The Tight Balance of LNG In Indonesia

image_print

Last week, Indonesian state energy firm Pertamina admitted that the country may become a net importer of liquefied natural gas (LNG) by 2020, as soaring demand in the populous western islands dwarf domestic supplies from the energy-rich east. This isn’t the first time that this scenario has been mooted – the BMI Group projects the tipping point to be 2022, while Wood Mackenzie expects LNG demand in Indonesia to hit 7 mtpa by 2020 – with the fundamental structural shift always being the same: rising demand from a growing population and industrial base versus declining output at the country’s domestic gas fields.

As a country, Indonesia has some 1.6% of the world’s total gas reserves, according to the BP Statistical Review. In theory, it should not be in a situation where it is short of gas. The reality is though, that Indonesia is a country of two halves – the gas-deficit west, where the islands of Sumatra and Java represent nearly three-quarters of demand, and the gas-surplus east, where remote areas in Kalimantan, Papua, Maluku and Nusa Tenggara churn out plenty of natural gas. Bridging the two is tough. As an archipelago, Indonesia cannot opt for a nation-wide pipeline network; even within the country, domestic liquefaction and regasification facilities are required to move natural gas from producing areas in the east to consuming areas in the west…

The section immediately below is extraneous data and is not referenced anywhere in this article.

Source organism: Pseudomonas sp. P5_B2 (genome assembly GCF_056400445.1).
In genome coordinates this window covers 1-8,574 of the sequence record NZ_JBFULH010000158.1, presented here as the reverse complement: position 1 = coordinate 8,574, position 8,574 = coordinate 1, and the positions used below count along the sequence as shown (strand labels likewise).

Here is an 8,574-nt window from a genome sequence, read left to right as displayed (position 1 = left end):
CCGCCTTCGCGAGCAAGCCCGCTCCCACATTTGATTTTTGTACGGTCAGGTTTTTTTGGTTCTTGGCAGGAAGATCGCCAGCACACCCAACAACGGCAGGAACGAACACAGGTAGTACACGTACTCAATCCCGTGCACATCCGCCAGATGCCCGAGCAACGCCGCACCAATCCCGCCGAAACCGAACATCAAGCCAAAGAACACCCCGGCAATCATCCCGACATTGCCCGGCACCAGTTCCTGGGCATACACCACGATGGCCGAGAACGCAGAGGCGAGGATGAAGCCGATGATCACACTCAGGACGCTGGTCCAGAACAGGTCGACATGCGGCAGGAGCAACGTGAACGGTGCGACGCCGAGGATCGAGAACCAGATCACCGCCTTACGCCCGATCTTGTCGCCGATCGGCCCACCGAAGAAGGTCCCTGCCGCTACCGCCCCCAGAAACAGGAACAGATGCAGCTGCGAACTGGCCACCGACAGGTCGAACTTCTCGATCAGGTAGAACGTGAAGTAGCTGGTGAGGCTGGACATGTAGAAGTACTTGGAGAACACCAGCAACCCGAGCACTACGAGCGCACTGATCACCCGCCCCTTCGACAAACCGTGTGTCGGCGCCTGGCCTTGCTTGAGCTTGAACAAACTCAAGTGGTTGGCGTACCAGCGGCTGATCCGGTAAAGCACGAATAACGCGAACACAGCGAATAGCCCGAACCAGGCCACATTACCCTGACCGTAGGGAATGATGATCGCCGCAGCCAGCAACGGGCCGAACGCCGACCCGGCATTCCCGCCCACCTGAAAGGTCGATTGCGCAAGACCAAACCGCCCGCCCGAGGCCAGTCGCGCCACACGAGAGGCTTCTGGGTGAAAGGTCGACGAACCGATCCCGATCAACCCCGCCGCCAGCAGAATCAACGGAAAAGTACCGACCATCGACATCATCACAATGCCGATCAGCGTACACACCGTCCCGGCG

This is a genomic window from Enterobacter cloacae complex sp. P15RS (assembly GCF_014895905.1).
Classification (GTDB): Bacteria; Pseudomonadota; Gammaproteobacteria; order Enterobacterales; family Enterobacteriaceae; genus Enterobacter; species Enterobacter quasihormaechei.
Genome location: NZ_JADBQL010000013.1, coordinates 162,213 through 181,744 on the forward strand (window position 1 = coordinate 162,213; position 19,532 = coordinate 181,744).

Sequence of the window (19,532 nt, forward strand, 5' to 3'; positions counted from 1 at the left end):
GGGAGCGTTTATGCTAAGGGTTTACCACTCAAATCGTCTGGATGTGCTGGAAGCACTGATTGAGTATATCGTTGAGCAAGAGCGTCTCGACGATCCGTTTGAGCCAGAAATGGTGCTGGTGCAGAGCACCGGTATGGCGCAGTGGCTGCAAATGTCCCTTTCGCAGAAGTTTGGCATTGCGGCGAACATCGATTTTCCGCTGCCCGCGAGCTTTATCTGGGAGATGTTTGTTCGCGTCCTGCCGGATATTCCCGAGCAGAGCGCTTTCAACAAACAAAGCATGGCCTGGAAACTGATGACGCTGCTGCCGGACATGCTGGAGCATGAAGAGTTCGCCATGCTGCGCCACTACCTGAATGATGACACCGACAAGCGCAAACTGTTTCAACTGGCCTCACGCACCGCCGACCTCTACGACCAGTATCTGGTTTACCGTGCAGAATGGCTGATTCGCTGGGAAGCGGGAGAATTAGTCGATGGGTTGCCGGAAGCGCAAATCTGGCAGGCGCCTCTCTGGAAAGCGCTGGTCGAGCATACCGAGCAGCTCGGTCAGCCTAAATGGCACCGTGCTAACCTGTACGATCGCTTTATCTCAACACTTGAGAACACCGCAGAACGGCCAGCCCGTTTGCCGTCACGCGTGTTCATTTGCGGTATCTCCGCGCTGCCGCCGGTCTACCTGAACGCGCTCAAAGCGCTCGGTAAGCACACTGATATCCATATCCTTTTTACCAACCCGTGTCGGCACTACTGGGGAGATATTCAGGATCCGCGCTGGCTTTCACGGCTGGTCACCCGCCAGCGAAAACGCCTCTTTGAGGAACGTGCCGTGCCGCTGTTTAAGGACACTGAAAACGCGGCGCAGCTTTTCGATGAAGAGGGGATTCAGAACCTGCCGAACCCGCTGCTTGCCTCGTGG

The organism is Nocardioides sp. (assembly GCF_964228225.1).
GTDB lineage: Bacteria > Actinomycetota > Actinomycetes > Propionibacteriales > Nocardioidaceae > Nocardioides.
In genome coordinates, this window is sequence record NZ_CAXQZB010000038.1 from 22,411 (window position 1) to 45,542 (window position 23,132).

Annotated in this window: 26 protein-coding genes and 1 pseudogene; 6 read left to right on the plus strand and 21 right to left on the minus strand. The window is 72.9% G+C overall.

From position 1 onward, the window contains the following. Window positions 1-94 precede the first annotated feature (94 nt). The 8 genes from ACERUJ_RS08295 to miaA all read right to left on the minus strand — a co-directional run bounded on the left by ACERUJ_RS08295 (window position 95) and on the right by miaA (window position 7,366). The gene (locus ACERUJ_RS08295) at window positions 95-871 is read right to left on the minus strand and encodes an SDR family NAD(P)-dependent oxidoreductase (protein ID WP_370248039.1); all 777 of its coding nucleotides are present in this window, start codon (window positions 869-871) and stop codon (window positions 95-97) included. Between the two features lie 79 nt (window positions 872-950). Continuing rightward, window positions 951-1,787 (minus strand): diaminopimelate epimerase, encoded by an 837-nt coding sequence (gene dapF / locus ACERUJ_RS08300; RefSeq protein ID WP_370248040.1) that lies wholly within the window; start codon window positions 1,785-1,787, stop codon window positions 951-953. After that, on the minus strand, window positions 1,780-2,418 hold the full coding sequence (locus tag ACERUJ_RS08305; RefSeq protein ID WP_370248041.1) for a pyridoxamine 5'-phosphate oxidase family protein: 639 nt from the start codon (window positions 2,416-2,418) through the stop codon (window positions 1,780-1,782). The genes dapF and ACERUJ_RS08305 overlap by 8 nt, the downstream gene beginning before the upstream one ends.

Click Here For Remainder of Article 

Posted in: Opinion

About the Author:

Post a Comment

Time limit is exhausted. Please reload the CAPTCHA.